About this Plan
Plato. Radio control flying saucer model.
Quote: "Canadian Saucer, Real Eye-Opener. Radio Controlled 'Plato' platter designed by Ernest Houslander.
Plato is the third of a series of saucer designs employing the reflex wing section. I had used the section with some success on a Wakefield type fuselage model way back when. But for radio control and 'minus dihedral' this was something else again. In order to bolster my courage, a series of tests were conducted with sheet balsa gliders of all shapes and sizes. These tests proved that the reflex is a remarkably stable method of obtaining lift. Still to be answered, however, was the question of scale effect when enlarged, higher wing loadings, and the necessary ruggedness for radio control.
Plato I was a 24 in saucer, high wing design with the motor mounted above the wing on an extension of the rudder, 6 in back from the leading edge. It was underpowered with an .074 diesel, so an .09 was installed. This proved adequate to get it up there but it was simply too groovey. It would fight a turn and use up about 250 feet in a circle. I've laid this one aside for future use from my rocking chair.
About this time the Pee Wee .020 motor came out and provided the inspiration for Plato II, an 18 in saucer. It was a high wing design but this time the engine was in its normal position in the fuselage. The weight, 14 oz overall, made the wing loading a little high, but it was much more nimble than Plato I.
The first two designs proved the efficiency and strength of the reflex section. It remained to improve the serviceability and simplify the construction so that it could be built with the minimum amount of time and effort.
To achieve this, Plato III was built. The wing was lowered and a hatch pro-vided on the top of the fuselage for easy access to the receiver and actuator. This was done with some trepidation as to its effect on stability. There was no need to worry however, as it had little effect on the flight characteristics. In addition, ground handling was much improved - take-offs as straight as an arrow and those greased landings without nose overs that are typical with low wing designs.
The fuselage is composed of a top and bottom deck. The wing, a 30 inch disk of 1/8 thick sheet balsa, is sandwiched between the two, giving it its peculiar curve that imparts the necessary rigidity in flight. The fuselage sides are made by transferring the outline from the plan onto a sheet of 1/8 balsa. Then trace only the curve which is identified as the top deck line onto the balsa sheet. This line extends from the tail end to 'B' and down to the bottom edge. After cutting and sanding the outline, carefully cut along the top deck line. If this is done accurately in one continuous cut, the 1/8 notch for the wing is provided by simply cutting 1/8 off the bottom of the lower deck with a straight edge. Using the two pieces as templates, make two for the other side of the fuselage.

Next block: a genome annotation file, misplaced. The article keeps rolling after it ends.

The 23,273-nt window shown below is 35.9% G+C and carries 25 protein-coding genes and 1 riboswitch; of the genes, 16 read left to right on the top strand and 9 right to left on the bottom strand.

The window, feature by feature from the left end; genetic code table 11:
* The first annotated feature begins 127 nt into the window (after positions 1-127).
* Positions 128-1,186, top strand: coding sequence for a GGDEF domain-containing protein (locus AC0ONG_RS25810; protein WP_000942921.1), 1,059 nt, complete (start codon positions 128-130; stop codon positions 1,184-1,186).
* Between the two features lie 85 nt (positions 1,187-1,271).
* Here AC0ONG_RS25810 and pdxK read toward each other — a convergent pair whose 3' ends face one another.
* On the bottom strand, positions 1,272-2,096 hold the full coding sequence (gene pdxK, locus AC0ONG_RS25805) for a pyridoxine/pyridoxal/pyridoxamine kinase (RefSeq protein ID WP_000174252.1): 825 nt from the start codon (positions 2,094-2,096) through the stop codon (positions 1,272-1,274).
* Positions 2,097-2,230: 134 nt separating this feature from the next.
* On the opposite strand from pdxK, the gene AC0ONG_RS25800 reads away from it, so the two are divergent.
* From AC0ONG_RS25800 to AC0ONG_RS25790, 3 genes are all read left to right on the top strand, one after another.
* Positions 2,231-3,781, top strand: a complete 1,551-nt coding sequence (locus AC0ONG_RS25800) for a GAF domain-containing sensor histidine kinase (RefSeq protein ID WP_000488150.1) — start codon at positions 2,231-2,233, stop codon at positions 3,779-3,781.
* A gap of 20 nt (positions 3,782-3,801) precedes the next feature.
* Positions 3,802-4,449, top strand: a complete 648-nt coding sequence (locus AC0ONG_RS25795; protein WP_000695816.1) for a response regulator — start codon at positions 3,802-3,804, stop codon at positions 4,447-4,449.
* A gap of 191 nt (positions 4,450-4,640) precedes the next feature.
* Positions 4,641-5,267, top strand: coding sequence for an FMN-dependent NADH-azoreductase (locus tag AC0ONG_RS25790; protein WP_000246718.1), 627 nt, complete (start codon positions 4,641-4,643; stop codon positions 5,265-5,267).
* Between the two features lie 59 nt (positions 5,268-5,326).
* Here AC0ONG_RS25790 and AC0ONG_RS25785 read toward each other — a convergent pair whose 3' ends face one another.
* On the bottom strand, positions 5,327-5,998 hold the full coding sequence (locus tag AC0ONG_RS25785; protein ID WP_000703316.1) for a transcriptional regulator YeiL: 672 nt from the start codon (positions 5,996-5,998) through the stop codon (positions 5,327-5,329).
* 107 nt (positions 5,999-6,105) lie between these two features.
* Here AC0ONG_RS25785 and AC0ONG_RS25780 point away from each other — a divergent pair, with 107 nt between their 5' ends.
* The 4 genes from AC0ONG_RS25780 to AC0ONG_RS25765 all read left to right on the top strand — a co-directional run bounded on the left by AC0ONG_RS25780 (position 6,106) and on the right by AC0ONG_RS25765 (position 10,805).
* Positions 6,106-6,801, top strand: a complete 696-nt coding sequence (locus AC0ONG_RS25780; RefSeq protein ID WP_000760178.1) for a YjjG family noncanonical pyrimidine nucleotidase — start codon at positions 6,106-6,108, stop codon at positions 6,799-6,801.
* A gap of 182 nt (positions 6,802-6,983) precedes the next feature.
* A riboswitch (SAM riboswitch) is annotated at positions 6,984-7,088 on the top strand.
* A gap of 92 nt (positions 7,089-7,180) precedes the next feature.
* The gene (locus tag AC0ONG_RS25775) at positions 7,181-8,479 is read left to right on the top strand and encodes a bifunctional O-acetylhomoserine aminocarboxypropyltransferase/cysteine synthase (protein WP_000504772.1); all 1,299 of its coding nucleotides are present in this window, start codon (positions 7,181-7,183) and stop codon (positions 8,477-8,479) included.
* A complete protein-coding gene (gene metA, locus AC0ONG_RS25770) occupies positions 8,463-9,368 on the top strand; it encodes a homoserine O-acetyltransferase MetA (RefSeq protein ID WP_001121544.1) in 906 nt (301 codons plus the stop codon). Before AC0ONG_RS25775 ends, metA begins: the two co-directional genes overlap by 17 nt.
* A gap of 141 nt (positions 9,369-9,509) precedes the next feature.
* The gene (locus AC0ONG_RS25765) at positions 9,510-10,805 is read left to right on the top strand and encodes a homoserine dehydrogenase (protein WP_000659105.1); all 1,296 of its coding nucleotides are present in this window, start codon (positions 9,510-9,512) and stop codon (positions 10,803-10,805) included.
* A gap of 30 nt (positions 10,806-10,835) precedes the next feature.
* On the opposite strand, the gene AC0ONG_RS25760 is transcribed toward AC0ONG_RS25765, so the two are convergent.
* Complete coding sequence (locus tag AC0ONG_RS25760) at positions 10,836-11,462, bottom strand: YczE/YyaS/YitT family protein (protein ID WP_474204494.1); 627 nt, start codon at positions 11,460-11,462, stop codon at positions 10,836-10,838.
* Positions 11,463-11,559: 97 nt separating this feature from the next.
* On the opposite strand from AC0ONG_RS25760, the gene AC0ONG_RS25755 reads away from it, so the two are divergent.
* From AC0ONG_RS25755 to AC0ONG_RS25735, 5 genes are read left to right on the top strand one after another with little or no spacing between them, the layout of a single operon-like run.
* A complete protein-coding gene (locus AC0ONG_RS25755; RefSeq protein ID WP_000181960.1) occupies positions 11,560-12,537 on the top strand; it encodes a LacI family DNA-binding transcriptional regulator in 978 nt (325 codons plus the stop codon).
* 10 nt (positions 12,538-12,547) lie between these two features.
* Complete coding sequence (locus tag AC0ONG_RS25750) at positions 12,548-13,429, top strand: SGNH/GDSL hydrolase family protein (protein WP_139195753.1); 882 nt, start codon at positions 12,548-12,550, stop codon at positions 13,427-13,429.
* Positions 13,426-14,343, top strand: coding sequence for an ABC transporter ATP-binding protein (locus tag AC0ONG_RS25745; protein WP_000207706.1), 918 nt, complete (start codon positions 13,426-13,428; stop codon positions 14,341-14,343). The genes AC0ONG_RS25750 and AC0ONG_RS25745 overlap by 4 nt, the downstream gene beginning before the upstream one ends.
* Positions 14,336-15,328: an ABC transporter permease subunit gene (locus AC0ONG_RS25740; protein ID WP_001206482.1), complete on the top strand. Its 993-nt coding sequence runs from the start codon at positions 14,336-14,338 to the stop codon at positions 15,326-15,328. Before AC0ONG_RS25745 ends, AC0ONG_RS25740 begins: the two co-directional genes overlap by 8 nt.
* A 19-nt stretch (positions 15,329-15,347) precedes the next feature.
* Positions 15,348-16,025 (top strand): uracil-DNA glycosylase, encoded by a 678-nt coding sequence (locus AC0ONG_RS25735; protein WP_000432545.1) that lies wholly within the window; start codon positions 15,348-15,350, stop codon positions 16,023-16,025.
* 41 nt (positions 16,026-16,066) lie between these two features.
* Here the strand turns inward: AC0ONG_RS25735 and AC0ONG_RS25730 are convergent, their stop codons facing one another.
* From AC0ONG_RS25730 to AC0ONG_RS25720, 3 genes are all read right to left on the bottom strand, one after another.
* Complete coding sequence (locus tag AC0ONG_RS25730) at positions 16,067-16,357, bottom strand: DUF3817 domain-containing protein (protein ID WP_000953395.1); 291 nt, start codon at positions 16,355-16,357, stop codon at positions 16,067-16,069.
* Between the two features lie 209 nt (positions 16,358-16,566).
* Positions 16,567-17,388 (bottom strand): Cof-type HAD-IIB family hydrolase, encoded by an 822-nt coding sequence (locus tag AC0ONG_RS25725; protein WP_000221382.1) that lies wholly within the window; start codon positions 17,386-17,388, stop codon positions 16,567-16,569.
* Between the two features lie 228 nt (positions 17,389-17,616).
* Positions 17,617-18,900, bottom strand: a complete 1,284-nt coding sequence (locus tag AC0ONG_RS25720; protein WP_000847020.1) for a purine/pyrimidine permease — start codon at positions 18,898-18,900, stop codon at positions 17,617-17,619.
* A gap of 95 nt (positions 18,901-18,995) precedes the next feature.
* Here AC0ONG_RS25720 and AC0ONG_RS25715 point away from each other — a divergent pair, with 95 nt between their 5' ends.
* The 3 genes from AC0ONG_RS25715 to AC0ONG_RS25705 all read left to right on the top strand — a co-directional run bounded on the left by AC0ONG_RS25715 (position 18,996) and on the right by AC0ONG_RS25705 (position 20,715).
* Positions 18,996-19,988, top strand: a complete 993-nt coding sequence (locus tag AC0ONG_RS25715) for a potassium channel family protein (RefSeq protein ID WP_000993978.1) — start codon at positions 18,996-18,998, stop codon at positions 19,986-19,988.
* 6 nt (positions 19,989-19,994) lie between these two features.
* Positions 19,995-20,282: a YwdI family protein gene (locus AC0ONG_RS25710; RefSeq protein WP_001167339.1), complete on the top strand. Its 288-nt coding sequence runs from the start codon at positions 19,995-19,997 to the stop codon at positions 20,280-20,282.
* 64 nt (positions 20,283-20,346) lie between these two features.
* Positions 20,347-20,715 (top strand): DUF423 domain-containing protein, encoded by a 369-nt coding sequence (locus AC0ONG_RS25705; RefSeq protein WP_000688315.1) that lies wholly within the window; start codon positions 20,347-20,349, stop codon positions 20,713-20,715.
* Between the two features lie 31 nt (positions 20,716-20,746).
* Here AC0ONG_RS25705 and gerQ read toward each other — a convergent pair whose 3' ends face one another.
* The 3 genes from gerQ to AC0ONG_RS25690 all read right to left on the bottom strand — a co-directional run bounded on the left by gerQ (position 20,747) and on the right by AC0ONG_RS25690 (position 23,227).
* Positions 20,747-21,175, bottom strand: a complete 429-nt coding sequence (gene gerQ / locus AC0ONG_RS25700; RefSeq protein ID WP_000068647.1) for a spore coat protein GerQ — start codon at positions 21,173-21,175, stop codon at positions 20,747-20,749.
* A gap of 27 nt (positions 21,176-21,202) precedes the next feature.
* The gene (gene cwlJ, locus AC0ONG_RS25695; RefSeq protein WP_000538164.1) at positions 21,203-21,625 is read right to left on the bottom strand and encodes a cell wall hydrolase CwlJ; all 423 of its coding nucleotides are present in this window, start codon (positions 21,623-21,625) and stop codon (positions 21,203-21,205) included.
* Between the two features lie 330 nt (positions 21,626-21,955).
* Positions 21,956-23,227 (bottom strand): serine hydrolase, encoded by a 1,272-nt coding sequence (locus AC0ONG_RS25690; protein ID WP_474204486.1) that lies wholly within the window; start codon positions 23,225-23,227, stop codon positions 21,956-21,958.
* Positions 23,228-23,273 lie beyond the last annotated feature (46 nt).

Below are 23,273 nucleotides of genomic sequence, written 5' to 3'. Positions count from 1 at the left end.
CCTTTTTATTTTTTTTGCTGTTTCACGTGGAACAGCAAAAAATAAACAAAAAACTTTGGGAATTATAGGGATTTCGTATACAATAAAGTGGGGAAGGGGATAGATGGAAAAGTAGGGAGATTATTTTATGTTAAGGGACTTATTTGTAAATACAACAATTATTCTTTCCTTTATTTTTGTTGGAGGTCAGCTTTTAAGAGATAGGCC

This is a good time to make the four pieces for the fences out of hard 1/8 sheet balsa using the fuselage sides to draw the wing section curves. Shape the bulkheads and assemble the top and bottom decks separately. Note that the planking along the top deck line is on the inside and flush with this edge, and the same applies to the planking along the bottom deck line.
At this stage it's a good idea to get on with the wing. Select the harder balsa sheets that you have for the leading edge. Double glue all butt joints to insure strength and a smooth contour when the sheets are curved. You should now have a panel approximately 30 inches square. Draw a center line on both sides running 90° to the grain of the wood and the butt joints..."
Plato, American Modeler, October 1960.
Direct submission to Outerzone.
Note the Plato design was also later reprinted in MB, June 1983. This was just a straight (ripped off?) copy of the original plan drawing, along with a copy of the original AM article text. See supplement file below for scan of this plan. Although scanned at 150 dpi in greyscale, this may be a clearer version to read than our main planfile here, from original magazine page scan. Thanks to Modellismo for hosting the MB scan.
Note also see pages (in Italian) on the Modellismo site https://www.edimodel.it/122-vecchiedia.html for some great photos of an enlarged version of the Plato design. Many thanks to Pit for this link.
Supplementary file notes
Article pages, thanks to RFJ.
Alternate plan scan (from MB).
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